–by Heather Murphy
Sometimes, people are talking to me and I’m not really listening, not all the way. It’s not that I’m faking it, I’m not; though my dad says there are a quadrillion synapses in the human nervous system, there are a finite number of them I’m capable of firing in a given day without falling into a short-circuited heap onto an unswept floor. Certain things will be processed with as much critical thinking muscle as it takes to blink, or take in oxygen.
There are keywords that prick up my ears: Mom, hungry, food, chocolate, late, sex, please, and my first name are about the length of it, however.
I am not always in this state of not-really-listening. In fact, much of the time, I can be eagerly attentive, letting my natural curiosity and piqued interest lead me to all sorts of stories and information. But if I am writing, or recalling, or attempting to make four tasty dishes appear simultaneously on the table with steam still emanating from them, I might not hear the details of your new minecraft world. I might miss the fact that the furnace filter needs to be changed. And I might only nod my head and mumble into the oven when my dad comes over for dinner early to inform me that Transcriptional Bursting is messenger RNAs being produced from a DNA template.
Not-really-listening happens when I am pushing the limits of my neurological abilities. If I am working out a problem in my head, I can’t tune in to the voices all around me.
As I typed the last sentence—which sounded like the inner dialog of a schizophrenic, I know–I lied: “Yes,” to a question my husband asked me, and even mustered eye contact and a smile, and I have no idea what subject he was even attempting to discuss with me. His voice was calm and friendly, and currently, he seems happy to keep chattering sweetly as I bang away on the keyboard with the limited amount of time I have to do so before other people’s stomachs drag me unceremoniously away.
Though multitasking has become the modus operandi of our culture, I find it difficult to type an interesting blog, on-the-fly, and listen to people talk about the installation process for a spa filter. At least that’s what I think he was talking about—I didn’t hear any keywords, or sense distress, so I could not tell you with any certainty, but I hear the motor of the thing now, so I’ve taken liberties, extrapolating. The brain is wonderful that way.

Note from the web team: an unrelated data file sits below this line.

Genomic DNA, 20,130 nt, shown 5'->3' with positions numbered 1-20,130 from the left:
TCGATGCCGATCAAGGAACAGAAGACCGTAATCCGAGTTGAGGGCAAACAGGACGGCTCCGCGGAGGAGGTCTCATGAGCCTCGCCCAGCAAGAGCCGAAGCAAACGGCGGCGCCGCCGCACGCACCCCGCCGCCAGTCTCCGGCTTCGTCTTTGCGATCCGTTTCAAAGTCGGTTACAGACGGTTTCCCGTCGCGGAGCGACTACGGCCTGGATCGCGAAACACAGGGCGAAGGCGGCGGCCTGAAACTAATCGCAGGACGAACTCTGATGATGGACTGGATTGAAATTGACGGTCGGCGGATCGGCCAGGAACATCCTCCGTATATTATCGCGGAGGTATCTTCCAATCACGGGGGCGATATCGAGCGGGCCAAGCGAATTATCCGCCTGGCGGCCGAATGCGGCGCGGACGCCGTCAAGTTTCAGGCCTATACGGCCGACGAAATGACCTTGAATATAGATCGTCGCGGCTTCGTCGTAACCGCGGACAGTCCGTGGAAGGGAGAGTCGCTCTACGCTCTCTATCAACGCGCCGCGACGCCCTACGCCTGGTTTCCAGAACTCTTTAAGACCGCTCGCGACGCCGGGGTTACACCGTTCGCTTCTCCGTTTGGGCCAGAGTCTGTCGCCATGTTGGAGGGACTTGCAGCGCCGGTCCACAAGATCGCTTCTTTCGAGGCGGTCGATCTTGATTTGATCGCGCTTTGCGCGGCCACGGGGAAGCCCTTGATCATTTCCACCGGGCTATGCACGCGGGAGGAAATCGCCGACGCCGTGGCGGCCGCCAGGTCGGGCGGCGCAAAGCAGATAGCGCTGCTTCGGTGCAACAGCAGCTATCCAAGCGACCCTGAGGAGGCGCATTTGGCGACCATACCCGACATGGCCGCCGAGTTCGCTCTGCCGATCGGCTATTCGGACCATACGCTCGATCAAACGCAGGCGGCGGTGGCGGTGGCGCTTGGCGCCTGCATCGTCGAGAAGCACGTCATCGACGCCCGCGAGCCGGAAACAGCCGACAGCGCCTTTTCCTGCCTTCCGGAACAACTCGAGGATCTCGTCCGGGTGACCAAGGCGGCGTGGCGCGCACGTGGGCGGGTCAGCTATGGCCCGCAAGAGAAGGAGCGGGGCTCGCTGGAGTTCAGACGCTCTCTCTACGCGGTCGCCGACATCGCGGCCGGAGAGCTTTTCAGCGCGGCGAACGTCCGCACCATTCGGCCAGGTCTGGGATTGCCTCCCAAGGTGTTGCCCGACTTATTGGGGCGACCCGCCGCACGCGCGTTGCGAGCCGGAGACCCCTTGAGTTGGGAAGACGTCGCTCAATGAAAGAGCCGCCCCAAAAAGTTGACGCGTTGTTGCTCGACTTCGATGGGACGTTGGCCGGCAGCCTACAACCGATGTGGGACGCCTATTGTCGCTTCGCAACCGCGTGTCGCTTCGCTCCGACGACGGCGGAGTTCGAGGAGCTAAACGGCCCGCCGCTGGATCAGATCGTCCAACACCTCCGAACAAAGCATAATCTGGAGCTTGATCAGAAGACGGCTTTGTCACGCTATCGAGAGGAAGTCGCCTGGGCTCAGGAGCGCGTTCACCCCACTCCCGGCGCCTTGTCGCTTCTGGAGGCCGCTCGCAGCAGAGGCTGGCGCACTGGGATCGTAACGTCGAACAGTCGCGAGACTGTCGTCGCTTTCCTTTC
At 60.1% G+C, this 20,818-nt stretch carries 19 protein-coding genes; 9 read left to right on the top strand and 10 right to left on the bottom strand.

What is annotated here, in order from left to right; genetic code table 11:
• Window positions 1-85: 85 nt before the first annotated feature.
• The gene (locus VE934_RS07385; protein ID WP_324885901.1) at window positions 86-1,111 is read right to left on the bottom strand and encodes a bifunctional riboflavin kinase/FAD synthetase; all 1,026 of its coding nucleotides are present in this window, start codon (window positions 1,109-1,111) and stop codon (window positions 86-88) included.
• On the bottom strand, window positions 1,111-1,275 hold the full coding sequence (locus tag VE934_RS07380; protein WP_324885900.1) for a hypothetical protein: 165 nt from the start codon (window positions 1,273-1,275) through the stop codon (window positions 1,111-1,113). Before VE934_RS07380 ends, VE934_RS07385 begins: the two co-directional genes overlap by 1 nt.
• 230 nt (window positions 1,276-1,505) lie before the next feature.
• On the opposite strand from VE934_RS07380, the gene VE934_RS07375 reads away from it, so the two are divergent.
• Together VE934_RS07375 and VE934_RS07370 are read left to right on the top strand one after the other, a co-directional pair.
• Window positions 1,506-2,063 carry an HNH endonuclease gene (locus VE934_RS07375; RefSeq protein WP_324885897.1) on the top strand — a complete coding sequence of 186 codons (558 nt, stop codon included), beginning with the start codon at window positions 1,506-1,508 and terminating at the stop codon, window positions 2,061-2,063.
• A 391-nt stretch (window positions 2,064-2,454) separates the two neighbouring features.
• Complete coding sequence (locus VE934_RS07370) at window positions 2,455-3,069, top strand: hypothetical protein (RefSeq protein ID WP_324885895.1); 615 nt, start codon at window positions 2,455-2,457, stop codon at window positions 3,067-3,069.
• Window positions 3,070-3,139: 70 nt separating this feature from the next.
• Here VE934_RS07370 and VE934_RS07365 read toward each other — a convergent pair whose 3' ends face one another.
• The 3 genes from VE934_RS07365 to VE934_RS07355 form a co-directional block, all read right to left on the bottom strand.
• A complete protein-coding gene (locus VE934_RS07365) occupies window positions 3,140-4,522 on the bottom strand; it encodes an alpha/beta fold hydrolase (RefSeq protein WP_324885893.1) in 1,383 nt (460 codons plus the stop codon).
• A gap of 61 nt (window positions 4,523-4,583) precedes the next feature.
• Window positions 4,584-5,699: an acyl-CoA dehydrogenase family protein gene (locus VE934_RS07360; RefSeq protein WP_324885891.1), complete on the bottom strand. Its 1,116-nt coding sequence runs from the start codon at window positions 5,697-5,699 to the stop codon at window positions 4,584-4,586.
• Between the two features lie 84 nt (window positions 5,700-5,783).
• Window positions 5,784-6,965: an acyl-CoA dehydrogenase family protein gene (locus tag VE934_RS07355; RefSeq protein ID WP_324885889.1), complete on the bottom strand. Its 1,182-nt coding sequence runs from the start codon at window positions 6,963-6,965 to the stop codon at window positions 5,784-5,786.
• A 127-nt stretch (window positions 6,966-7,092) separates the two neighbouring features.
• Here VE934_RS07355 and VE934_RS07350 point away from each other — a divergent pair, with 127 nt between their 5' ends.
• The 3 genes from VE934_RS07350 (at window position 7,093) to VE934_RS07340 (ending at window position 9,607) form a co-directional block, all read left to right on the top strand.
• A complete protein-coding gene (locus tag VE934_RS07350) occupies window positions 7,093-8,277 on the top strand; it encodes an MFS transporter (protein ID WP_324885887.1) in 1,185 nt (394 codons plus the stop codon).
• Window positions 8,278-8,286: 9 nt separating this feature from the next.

But hearing is not listening. Listening requires that you be all-there to hear the words. You cannot do so if you are elsewhere, in your mind, working out your important problems. Listening can be a kind of magic, where you take in information and suffuse it with your own insights, emotional responses, memories, and wisdom, and create the rich dynamic of communication with another person by feeding this back to them. How can you do that and roast brussel sprouts at the same time?
Active listening as a psychology term was coined by Carl Rogers. It involves listening closely and attentively, then paraphrasing, at opportune moments, to let the speaker know you are abreast of the situation. In my family, we set time aside specifically for this, since too much of the time, there are distractions. Keeping open and interested lines of communication with my children is crucial to all of us. When I actively listen, I can pry, interject, question, learn, laugh, and deepen my understanding of the people I care to hear.
Rapidly, we are moving into a time of communication overload, which is really cloaked scarcity. It is a bitter irony that the more online and gadget communicating people are doing now, the less face to face contact they are having with real live people. Active listening will become a lost art, or somehow used as flattery for the exploitation of stupid people with money, and that is a shame. When you listen, you learn.